• MARK I: The first electro-mechanical computer , which was the product of Howard Aiken based on his research in the field, such as the work of Babbage. Which leads him to be the founder of the ASCC, Automatic Sequence Controller Calculator . This computer had a magnitude of 15 meters long x 2.4 meters high, since it was made up of around 800,000 pieces and more than 804 km of wiring. Its speed was not the best, however, it was an advance for the time since the MARK II and MARK III were later built .
  • UNIVAC: Universal Automatic Computer paved the way for the explosive development and improvement of computers that would be produced. It appeared for the first time in 1951, being the first digital computer for commercial use . Its creators were John Mauchly and John Presper Eckert, taking around 5 years to complete. It was characterized, like all computers of this generation, by its magnitude since it weighed 7,257 kg; It was made up of 5,000 vacuum tubes and could run about 1,000 calculations per second, being quite fast for its time.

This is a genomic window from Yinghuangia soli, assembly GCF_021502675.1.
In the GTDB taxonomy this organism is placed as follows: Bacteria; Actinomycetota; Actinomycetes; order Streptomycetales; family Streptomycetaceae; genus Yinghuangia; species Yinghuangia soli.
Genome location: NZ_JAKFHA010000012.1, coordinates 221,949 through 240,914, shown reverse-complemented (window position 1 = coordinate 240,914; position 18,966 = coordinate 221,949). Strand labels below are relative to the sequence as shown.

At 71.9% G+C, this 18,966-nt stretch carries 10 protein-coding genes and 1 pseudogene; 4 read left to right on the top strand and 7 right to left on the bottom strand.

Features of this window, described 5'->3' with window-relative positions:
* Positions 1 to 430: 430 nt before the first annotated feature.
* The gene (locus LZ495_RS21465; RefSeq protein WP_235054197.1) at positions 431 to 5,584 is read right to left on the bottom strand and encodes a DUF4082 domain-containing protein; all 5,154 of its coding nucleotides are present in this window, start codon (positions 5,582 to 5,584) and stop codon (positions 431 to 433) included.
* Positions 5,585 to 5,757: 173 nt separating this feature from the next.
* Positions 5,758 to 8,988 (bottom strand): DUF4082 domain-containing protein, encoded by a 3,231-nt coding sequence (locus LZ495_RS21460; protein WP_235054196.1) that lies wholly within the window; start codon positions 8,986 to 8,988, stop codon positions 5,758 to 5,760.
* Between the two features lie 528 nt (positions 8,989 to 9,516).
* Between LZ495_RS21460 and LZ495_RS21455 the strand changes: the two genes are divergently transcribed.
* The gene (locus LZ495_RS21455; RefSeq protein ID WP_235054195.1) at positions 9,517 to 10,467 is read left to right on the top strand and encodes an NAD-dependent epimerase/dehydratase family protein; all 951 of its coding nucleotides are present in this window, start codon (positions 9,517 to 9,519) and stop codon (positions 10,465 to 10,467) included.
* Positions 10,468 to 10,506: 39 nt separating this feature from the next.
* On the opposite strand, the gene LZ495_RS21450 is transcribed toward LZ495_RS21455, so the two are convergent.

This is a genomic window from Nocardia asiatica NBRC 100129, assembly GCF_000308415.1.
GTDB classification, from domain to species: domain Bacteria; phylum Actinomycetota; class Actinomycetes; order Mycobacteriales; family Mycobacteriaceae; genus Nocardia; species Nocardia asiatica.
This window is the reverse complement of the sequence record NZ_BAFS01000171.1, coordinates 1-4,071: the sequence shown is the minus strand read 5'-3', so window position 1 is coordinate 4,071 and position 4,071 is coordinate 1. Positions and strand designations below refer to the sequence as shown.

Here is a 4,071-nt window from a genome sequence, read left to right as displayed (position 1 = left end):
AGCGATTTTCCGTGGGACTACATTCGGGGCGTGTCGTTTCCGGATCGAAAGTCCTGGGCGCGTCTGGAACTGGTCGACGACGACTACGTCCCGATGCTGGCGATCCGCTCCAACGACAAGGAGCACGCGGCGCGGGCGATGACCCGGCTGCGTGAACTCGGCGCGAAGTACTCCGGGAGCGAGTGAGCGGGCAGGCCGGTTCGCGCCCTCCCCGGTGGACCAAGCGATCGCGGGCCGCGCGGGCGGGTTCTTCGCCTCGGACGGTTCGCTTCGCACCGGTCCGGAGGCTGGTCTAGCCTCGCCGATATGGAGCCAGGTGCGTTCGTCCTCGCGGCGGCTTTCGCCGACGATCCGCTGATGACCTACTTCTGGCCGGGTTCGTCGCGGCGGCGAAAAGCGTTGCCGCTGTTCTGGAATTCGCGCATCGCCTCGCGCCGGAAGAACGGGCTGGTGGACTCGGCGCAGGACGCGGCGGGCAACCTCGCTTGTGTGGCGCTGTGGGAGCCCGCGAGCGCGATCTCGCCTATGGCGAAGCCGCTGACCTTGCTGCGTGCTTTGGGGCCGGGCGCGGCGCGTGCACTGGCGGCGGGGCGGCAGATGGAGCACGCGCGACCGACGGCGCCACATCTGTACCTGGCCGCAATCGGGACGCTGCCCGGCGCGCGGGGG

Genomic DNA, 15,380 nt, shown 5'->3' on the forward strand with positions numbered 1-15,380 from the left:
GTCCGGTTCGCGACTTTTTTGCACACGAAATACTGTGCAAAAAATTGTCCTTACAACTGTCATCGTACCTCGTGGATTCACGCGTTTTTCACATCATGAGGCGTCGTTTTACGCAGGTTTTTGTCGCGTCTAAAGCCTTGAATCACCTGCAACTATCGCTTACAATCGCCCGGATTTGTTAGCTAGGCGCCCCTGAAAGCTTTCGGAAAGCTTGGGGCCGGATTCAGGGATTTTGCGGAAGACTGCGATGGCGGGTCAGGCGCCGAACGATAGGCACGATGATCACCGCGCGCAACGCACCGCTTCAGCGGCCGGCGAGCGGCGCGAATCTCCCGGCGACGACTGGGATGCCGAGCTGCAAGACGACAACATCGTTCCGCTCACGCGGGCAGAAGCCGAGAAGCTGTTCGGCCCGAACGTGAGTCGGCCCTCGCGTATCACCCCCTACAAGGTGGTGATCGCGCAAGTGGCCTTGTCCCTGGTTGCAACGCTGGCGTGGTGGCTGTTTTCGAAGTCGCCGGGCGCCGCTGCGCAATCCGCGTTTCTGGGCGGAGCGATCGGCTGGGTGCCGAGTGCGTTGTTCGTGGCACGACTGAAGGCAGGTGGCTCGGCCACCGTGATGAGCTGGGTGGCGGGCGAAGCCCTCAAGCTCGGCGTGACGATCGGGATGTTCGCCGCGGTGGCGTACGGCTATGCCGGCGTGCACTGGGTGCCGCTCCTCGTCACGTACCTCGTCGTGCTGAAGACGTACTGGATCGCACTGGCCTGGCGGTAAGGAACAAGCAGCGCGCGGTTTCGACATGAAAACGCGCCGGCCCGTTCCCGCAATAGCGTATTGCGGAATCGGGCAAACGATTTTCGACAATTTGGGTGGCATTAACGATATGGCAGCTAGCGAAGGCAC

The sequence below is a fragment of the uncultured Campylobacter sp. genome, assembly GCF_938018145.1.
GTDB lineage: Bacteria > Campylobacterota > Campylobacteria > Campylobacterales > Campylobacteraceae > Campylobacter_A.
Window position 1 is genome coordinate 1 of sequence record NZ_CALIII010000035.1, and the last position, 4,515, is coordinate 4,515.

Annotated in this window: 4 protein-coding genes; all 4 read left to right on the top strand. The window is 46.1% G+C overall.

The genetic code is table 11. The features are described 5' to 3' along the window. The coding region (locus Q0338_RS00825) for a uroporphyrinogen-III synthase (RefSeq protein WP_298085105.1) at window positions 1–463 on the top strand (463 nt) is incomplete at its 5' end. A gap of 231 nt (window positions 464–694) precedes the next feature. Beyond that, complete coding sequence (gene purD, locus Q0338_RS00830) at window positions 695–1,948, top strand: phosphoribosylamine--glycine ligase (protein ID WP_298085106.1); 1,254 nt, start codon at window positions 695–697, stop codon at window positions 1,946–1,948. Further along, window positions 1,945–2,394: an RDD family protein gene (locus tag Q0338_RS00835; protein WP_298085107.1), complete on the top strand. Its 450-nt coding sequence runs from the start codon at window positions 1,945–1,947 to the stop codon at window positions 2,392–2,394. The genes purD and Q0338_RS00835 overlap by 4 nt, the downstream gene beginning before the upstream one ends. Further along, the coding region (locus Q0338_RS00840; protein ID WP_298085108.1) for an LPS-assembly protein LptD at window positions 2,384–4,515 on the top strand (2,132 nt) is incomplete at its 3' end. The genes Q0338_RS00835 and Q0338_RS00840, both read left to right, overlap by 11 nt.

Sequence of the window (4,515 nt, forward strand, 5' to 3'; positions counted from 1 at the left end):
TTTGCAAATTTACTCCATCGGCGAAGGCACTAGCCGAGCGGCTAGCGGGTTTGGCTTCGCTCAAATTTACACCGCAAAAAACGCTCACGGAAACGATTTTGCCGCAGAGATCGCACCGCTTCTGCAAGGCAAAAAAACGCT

• ENIAC (Electronic Numerical Integrator And Computer): created in 1943 by John W. Mauchly and John Presper Eckert, in order to provide help or facilitate problems in the military field , since an instrument was required to be used as a means. Its realization took around 3 years and even so it continued to generate a good number of problems apart from its enormous size and energy consumption that it required for its operation. In addition to that, it also presented problems with the programming since it was very complex to modify, being a model quickly overcome.